5G bandwidth demands and transceiver options
The main driving force for fiber deployment in the 80s, when cellular and fiber infrastructures were simultaneously deploying for the first time, is the same as now--scaling consumer bandwidth demand. As 5G mobile devices replace obsolete generations of cellular technology, consumer demands are expected to continue growing in leaps and bounds.
As demand escalates, so too must the supply to meet it. The 5G project proposition is a two-fold approach of creating a cellular platform capable of delivering 10 Gbps to mobile devices (4K and 8K video streaming needs) and supporting a dramatic increase in the quantity of simultaneous devices that can be connected to that network (needed in support of IoT enablement).
Correlated to the 5G prediction and response plan (especially the video applications) are stringent latency requirements able to avoid exceeding 1 ms. As if bringing today into the future of wireless connectivity wasn't enough, 5G networks are also anticipated to be significantly more energy efficient than its predecessors.
Backhaul & midhaul: no unexpected disruptions
It's widely accepted that this type of platform can only be successfully achieved with current and upcoming technologies by utilizing fiberization. Cellular fiber infrastructure was utilized only periodically in the past, and when it was, it was primarily to interface between cell sites and mobile switching centers (MSCs) over a mobile backhaul network. Predating mobile 3G, fiber was rarely used as copper-based TDM worked well enough.
The backhaul will be tactically modified through adoption of 5G technologies. The anticipation is that carriers will more widely choose packet-based transport over fiber, however few may retain limited use of copper and radio transmission methods. The preferred choice in the backhaul is fiber, however challenges ranging from environmental or regulatory to time-to-market may necessitate other methods. Most significantly, fiberization of the fronthaul and midhaul portions of the cellular network infrastructure is progressing swiftly.
Optical backhaul and midhaul networks frequently use SMF transport, though that backhaul infrastructure follows what is being used in metro and regional wireline networks. These networks perform quite similarly:
- Backhaul infrastructure often needs to reach up to hundreds of kilometers. Modern longhaul backhaul links utilize 100G CFP modules (both inclusive and exclusive of an EDFA). Whereas for the 5G backhaul, reaches typically extend to only tens of kilometers, offering broader transceiver options to choose from.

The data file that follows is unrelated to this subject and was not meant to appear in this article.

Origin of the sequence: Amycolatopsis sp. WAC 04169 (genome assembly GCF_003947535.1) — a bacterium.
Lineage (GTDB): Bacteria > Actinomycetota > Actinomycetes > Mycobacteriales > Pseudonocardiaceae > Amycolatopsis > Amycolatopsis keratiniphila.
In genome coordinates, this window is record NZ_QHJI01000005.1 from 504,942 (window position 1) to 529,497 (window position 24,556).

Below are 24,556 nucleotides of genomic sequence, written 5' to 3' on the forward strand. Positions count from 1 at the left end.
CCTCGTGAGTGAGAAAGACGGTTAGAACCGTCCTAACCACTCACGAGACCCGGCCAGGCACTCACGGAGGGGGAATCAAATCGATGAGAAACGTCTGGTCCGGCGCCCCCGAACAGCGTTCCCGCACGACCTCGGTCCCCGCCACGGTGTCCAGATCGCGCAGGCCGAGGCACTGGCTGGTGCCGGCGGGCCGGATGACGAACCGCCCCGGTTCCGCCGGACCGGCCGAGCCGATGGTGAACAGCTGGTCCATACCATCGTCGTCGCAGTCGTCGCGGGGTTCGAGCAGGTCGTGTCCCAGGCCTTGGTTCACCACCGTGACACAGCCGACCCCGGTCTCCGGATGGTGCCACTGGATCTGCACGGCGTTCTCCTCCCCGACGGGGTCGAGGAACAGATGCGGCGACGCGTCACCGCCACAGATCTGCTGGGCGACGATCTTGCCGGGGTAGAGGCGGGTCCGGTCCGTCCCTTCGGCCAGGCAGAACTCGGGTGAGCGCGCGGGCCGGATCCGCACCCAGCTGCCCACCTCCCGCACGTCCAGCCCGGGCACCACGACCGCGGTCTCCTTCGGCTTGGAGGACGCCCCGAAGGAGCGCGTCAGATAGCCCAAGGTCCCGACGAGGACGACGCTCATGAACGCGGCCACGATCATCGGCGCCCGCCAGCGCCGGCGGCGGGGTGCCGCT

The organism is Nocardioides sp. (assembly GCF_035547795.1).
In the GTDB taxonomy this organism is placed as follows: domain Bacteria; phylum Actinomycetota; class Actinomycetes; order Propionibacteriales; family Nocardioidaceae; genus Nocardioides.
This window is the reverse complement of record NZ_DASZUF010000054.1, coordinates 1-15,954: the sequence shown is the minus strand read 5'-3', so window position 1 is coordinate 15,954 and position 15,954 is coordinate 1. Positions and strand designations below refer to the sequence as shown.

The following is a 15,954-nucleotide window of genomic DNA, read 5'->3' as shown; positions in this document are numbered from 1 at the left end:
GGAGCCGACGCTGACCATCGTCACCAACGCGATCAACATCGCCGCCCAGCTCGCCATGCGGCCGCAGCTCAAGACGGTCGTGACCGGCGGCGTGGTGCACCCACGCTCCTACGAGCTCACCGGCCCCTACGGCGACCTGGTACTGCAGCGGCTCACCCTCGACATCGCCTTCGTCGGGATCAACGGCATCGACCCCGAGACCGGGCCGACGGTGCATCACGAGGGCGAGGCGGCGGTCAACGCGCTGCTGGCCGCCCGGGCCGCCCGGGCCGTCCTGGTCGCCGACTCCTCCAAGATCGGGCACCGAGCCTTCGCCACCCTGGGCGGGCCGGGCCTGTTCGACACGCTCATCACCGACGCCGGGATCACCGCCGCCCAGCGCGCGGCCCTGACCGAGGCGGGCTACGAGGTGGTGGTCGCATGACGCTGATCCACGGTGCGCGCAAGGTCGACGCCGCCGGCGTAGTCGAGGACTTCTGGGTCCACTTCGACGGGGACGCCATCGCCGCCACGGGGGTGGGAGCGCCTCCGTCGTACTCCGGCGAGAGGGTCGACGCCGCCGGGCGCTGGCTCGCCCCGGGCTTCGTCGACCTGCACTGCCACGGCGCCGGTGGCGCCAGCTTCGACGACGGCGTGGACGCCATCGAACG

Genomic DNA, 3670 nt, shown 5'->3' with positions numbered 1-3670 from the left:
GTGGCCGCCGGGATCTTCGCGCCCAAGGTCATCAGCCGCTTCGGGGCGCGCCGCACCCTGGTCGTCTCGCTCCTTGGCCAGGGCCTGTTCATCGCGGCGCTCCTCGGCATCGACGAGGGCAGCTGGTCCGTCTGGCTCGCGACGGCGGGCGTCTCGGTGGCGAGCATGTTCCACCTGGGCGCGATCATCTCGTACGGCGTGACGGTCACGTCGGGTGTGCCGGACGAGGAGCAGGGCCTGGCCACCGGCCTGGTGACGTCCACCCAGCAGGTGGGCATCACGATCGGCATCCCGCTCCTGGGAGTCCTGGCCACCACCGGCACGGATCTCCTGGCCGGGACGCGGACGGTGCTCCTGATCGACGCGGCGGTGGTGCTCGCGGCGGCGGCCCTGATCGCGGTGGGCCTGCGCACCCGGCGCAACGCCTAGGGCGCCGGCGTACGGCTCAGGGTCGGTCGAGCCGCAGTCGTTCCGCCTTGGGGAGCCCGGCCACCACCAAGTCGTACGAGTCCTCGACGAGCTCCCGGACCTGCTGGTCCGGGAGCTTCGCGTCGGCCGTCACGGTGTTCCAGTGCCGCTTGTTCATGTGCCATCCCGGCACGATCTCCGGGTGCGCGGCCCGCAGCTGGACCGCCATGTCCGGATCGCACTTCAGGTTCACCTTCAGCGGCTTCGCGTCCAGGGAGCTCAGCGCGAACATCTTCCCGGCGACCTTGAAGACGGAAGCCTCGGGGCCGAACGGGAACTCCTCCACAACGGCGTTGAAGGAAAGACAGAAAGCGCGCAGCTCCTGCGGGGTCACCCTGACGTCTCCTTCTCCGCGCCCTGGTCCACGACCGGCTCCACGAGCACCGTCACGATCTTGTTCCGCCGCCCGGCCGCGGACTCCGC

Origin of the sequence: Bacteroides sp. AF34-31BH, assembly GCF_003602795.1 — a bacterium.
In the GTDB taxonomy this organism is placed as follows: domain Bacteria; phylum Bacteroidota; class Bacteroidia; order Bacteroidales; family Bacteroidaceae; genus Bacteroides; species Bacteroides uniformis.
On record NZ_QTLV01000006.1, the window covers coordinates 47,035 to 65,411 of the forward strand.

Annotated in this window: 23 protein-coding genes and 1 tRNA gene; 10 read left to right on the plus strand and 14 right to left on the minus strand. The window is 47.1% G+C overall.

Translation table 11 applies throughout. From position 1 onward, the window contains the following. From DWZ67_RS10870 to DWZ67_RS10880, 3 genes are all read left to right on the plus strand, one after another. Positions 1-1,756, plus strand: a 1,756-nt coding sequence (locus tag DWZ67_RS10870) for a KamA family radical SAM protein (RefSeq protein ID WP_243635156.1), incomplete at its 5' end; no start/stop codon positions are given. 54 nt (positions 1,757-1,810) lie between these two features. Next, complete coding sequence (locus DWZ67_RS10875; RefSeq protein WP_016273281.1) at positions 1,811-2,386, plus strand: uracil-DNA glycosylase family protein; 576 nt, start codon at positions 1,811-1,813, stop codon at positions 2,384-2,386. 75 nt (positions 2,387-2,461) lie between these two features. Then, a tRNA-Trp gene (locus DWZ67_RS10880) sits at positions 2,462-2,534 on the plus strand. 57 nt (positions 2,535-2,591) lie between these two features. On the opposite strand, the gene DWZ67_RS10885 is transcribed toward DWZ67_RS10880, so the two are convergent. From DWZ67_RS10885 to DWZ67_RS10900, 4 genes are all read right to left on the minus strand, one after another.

- 100G QSFP28 options are commonly selected with preference to ER models for 20-40 km ranges. Regarding backhaul/midhaul use cases, QSFP form factors are selected in contrast to CFP due to a large delta of power levels needed to operate – the former consumes less than 4w, while the latter is nearly 30w.
- Optical backhaul is carefully and cautiously creeping towards he next generation, with 200G QSFP56 modules intended for backhaul/midhaul applications hitting the market. 400G will then undoubtedly trail close behind 200G in market adoption.
Fronthaul: 25G enters the stage
Here the fiber connects up the remote radio heads (RRUs) and the baseband units (BBUs). The growing interest in the fronthaul is attributed to new C-RAN architectures for 5G infrastructure, with high bandwidth and speeds needed. This requirement presents new opportunities for fiber optic deployments, as these opportunities are not just relevant to 10G and 100G, but also 25G data rates. The fronthaul costs for the 5G service providers are substantial amounts, but these transceiver/optical costs are reasonable since C-RANs minimize site deployment costs, power consumption, and maintenance expenses.
5G service providers are gravitating towards 10G fronthaul transceiver selections because they are inexpensive options. The 10G module commonly deployed in this market is a DWDM SFP, reaching up to 40 km as an ER and 70 km as a ZR. When these speeds aren't quite enough, 100G transceivers may offer a higher data rate alternative, though 25G options more frequently appearing as a more optimal solution.
There are a few different reasons driving the growing adoption of 25G optics in the 5G ecosystem. For select fronthaul applications, 100G is excessive (specifications far exceeding need with related cost increases), while 10G doesn’t offer quite enough bandwidth despite it's lower price point. The advantages of 25G in mobile are many, with a leading benefit that 25G is cheaper to deploy--a lower cost achieved through use of an SFP format (SFP28) unlike the QSFP28 transceivers used for 100G.
What role do third-party optics play in 5G deployment?
With all of the hype and excitement surrounding the 5G movement, it is new to market, and in turn, is risky to deploy. Keeping infrastructure costs as low as possible certainly helps mitigate that risk, which is where third-party transceiver supplier benefits are best served. With the risks of 5G and service providers looking to upgrade but at reduced cost, they can leverage their currentinfrastructure by using WDM (CWDM) transceiver options available via third party suppliers.
With 5G at such an early stage of deployment, no one really knows for sure what the infrastructure “should” look like in any given geography. This is another reason to keep costs low; some transceivers may actually end up being thrown away as infrastructure designs are streamlined for optimal efficiency as technology matures. Conversely, some may require expedited expansion to meet further surprises in demand. Third-party transceiver firms generally carry a positive historical reputation for quickly dispatching fully compatible transceivers to customers rapidly.
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